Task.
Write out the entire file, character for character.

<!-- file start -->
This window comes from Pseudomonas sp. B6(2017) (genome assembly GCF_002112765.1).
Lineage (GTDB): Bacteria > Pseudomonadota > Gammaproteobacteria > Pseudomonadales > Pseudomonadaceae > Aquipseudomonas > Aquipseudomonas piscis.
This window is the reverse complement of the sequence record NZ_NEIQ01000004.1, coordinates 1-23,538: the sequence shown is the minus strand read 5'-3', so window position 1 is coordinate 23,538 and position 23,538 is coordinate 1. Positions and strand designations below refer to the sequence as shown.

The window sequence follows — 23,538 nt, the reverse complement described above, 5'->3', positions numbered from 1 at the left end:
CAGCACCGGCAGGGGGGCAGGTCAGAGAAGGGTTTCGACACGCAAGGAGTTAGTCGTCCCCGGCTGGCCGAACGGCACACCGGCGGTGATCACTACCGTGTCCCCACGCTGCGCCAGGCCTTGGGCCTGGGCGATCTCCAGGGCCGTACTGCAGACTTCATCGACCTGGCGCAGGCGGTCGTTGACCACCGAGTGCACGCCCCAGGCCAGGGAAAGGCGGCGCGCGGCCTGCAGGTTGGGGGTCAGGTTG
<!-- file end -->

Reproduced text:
This window comes from Pseudomonas sp. B6(2017) (genome assembly GCF_002112765.1).
Lineage (GTDB): Bacteria > Pseudomonadota > Gammaproteobacteria > Pseudomonadales > Pseudomonadaceae > Aquipseudomonas > Aquipseudomonas piscis.
This window is the reverse complement of the sequence record NZ_NEIQ01000004.1, coordinates 1-23,538: the sequence shown is the minus strand read 5'-3', so window position 1 is coordinate 23,538 and position 23,538 is coordinate 1. Positions and strand designations below refer to the sequence as shown.

The window sequence follows — 23,538 nt, the reverse complement described above, 5'->3', positions numbered from 1 at the left end:
CAGCACCGGCAGGGGGGCAGGTCAGAGAAGGGTTTCGACACGCAAGGAGTTAGTCGTCCCCGGCTGGCCGAACGGCACACCGGCGGTGATCACTACCGTGTCCCCACGCTGCGCCAGGCCTTGGGCCTGGGCGATCTCCAGGGCCGTACTGCAGACTTCATCGACCTGGCGCAGGCGGTCGTTGACCACCGAGTGCACGCCCCAGGCCAGGGAAAGGCGGCGCGCGGCCTGCAGGTTGGGGGTCAGGTTG